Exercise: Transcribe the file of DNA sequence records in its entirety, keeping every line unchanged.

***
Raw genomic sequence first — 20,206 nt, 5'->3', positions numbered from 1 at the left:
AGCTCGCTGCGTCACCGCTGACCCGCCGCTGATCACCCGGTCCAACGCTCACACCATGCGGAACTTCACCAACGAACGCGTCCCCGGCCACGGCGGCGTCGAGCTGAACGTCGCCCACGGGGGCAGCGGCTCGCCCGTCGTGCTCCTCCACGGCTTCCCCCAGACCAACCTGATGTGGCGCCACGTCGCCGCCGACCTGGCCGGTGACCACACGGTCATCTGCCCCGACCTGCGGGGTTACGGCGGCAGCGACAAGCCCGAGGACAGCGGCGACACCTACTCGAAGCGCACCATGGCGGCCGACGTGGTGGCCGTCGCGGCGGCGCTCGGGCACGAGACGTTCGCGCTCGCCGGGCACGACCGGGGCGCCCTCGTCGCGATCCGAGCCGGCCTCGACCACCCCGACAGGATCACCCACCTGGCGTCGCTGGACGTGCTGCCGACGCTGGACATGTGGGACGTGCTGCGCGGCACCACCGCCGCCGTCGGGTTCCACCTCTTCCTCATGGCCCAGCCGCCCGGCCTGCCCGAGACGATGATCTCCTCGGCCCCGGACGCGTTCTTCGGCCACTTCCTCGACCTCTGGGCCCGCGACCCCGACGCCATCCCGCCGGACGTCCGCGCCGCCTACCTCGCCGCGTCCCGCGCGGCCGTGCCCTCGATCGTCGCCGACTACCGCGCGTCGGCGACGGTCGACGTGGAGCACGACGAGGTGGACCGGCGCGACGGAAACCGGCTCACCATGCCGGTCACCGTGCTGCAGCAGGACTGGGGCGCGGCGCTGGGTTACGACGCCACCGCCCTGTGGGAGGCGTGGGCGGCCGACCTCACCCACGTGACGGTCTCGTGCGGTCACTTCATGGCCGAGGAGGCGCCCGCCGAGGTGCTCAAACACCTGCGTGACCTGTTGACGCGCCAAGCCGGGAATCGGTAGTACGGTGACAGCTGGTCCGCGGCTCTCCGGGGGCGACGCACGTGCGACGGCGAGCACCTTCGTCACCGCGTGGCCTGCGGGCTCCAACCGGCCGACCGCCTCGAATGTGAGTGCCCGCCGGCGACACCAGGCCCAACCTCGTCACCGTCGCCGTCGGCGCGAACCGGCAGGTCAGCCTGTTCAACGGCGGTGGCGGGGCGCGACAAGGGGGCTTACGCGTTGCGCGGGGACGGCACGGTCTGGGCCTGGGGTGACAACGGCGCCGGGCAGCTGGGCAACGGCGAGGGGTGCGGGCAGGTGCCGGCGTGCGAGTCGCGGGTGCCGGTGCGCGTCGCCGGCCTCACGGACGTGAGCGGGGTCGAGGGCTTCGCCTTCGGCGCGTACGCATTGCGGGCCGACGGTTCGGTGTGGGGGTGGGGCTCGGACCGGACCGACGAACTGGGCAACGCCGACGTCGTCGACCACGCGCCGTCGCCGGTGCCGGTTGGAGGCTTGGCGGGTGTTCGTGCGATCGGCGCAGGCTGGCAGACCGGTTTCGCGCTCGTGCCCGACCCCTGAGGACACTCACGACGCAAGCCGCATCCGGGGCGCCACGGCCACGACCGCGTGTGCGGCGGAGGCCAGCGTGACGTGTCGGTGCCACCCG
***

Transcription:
Raw genomic sequence first — 20,206 nt, 5'->3', positions numbered from 1 at the left:
AGCTCGCTGCGTCACCGCTGACCCGCCGCTGATCACCCGGTCCAACGCTCACACCATGCGGAACTTCACCAACGAACGCGTCCCCGGCCACGGCGGCGTCGAGCTGAACGTCGCCCACGGGGGCAGCGGCTCGCCCGTCGTGCTCCTCCACGGCTTCCCCCAGACCAACCTGATGTGGCGCCACGTCGCCGCCGACCTGGCCGGTGACCACACGGTCATCTGCCCCGACCTGCGGGGTTACGGCGGCAGCGACAAGCCCGAGGACAGCGGCGACACCTACTCGAAGCGCACCATGGCGGCCGACGTGGTGGCCGTCGCGGCGGCGCTCGGGCACGAGACGTTCGCGCTCGCCGGGCACGACCGGGGCGCCCTCGTCGCGATCCGAGCCGGCCTCGACCACCCCGACAGGATCACCCACCTGGCGTCGCTGGACGTGCTGCCGACGCTGGACATGTGGGACGTGCTGCGCGGCACCACCGCCGCCGTCGGGTTCCACCTCTTCCTCATGGCCCAGCCGCCCGGCCTGCCCGAGACGATGATCTCCTCGGCCCCGGACGCGTTCTTCGGCCACTTCCTCGACCTCTGGGCCCGCGACCCCGACGCCATCCCGCCGGACGTCCGCGCCGCCTACCTCGCCGCGTCCCGCGCGGCCGTGCCCTCGATCGTCGCCGACTACCGCGCGTCGGCGACGGTCGACGTGGAGCACGACGAGGTGGACCGGCGCGACGGAAACCGGCTCACCATGCCGGTCACCGTGCTGCAGCAGGACTGGGGCGCGGCGCTGGGTTACGACGCCACCGCCCTGTGGGAGGCGTGGGCGGCCGACCTCACCCACGTGACGGTCTCGTGCGGTCACTTCATGGCCGAGGAGGCGCCCGCCGAGGTGCTCAAACACCTGCGTGACCTGTTGACGCGCCAAGCCGGGAATCGGTAGTACGGTGACAGCTGGTCCGCGGCTCTCCGGGGGCGACGCACGTGCGACGGCGAGCACCTTCGTCACCGCGTGGCCTGCGGGCTCCAACCGGCCGACCGCCTCGAATGTGAGTGCCCGCCGGCGACACCAGGCCCAACCTCGTCACCGTCGCCGTCGGCGCGAACCGGCAGGTCAGCCTGTTCAACGGCGGTGGCGGGGCGCGACAAGGGGGCTTACGCGTTGCGCGGGGACGGCACGGTCTGGGCCTGGGGTGACAACGGCGCCGGGCAGCTGGGCAACGGCGAGGGGTGCGGGCAGGTGCCGGCGTGCGAGTCGCGGGTGCCGGTGCGCGTCGCCGGCCTCACGGACGTGAGCGGGGTCGAGGGCTTCGCCTTCGGCGCGTACGCATTGCGGGCCGACGGTTCGGTGTGGGGGTGGGGCTCGGACCGGACCGACGAACTGGGCAACGCCGACGTCGTCGACCACGCGCCGTCGCCGGTGCCGGTTGGAGGCTTGGCGGGTGTTCGTGCGATCGGCGCAGGCTGGCAGACCGGTTTCGCGCTCGTGCCCGACCCCTGAGGACACTCACGACGCAAGCCGCATCCGGGGCGCCACGGCCACGACCGCGTGTGCGGCGGAGGCCAGCGTGACGTGTCGGTGCCACCCG